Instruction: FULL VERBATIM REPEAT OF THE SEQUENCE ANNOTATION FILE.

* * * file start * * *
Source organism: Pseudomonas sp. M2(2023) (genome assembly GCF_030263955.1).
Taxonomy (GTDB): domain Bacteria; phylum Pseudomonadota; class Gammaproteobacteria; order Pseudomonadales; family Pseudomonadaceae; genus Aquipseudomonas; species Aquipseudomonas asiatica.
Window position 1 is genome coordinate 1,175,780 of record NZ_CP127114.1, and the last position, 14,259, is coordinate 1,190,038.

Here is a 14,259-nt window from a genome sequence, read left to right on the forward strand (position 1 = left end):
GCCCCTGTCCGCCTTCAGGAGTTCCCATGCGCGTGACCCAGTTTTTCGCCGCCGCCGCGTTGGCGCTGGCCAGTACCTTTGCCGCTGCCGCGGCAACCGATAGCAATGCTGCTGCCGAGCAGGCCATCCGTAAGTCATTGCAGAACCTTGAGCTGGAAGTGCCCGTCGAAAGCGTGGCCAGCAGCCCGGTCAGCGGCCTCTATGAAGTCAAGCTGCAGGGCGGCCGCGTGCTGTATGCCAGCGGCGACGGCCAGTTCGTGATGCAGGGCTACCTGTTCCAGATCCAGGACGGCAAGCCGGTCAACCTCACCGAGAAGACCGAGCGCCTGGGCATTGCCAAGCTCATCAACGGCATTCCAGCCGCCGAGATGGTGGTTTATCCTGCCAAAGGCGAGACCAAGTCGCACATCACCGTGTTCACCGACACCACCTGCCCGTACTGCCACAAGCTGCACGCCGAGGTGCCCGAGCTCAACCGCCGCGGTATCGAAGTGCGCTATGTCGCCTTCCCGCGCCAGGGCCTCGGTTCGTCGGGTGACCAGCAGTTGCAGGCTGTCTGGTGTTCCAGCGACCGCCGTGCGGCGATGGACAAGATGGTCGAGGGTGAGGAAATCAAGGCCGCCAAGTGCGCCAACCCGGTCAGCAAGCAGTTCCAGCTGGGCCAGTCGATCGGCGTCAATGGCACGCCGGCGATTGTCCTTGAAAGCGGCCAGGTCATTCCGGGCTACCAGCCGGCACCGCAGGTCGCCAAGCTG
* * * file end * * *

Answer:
Source organism: Pseudomonas sp. M2(2023) (genome assembly GCF_030263955.1).
Taxonomy (GTDB): domain Bacteria; phylum Pseudomonadota; class Gammaproteobacteria; order Pseudomonadales; family Pseudomonadaceae; genus Aquipseudomonas; species Aquipseudomonas asiatica.
Window position 1 is genome coordinate 1,175,780 of record NZ_CP127114.1, and the last position, 14,259, is coordinate 1,190,038.

Here is a 14,259-nt window from a genome sequence, read left to right on the forward strand (position 1 = left end):
GCCCCTGTCCGCCTTCAGGAGTTCCCATGCGCGTGACCCAGTTTTTCGCCGCCGCCGCGTTGGCGCTGGCCAGTACCTTTGCCGCTGCCGCGGCAACCGATAGCAATGCTGCTGCCGAGCAGGCCATCCGTAAGTCATTGCAGAACCTTGAGCTGGAAGTGCCCGTCGAAAGCGTGGCCAGCAGCCCGGTCAGCGGCCTCTATGAAGTCAAGCTGCAGGGCGGCCGCGTGCTGTATGCCAGCGGCGACGGCCAGTTCGTGATGCAGGGCTACCTGTTCCAGATCCAGGACGGCAAGCCGGTCAACCTCACCGAGAAGACCGAGCGCCTGGGCATTGCCAAGCTCATCAACGGCATTCCAGCCGCCGAGATGGTGGTTTATCCTGCCAAAGGCGAGACCAAGTCGCACATCACCGTGTTCACCGACACCACCTGCCCGTACTGCCACAAGCTGCACGCCGAGGTGCCCGAGCTCAACCGCCGCGGTATCGAAGTGCGCTATGTCGCCTTCCCGCGCCAGGGCCTCGGTTCGTCGGGTGACCAGCAGTTGCAGGCTGTCTGGTGTTCCAGCGACCGCCGTGCGGCGATGGACAAGATGGTCGAGGGTGAGGAAATCAAGGCCGCCAAGTGCGCCAACCCGGTCAGCAAGCAGTTCCAGCTGGGCCAGTCGATCGGCGTCAATGGCACGCCGGCGATTGTCCTTGAAAGCGGCCAGGTCATTCCGGGCTACCAGCCGGCACCGCAGGTCGCCAAGCTG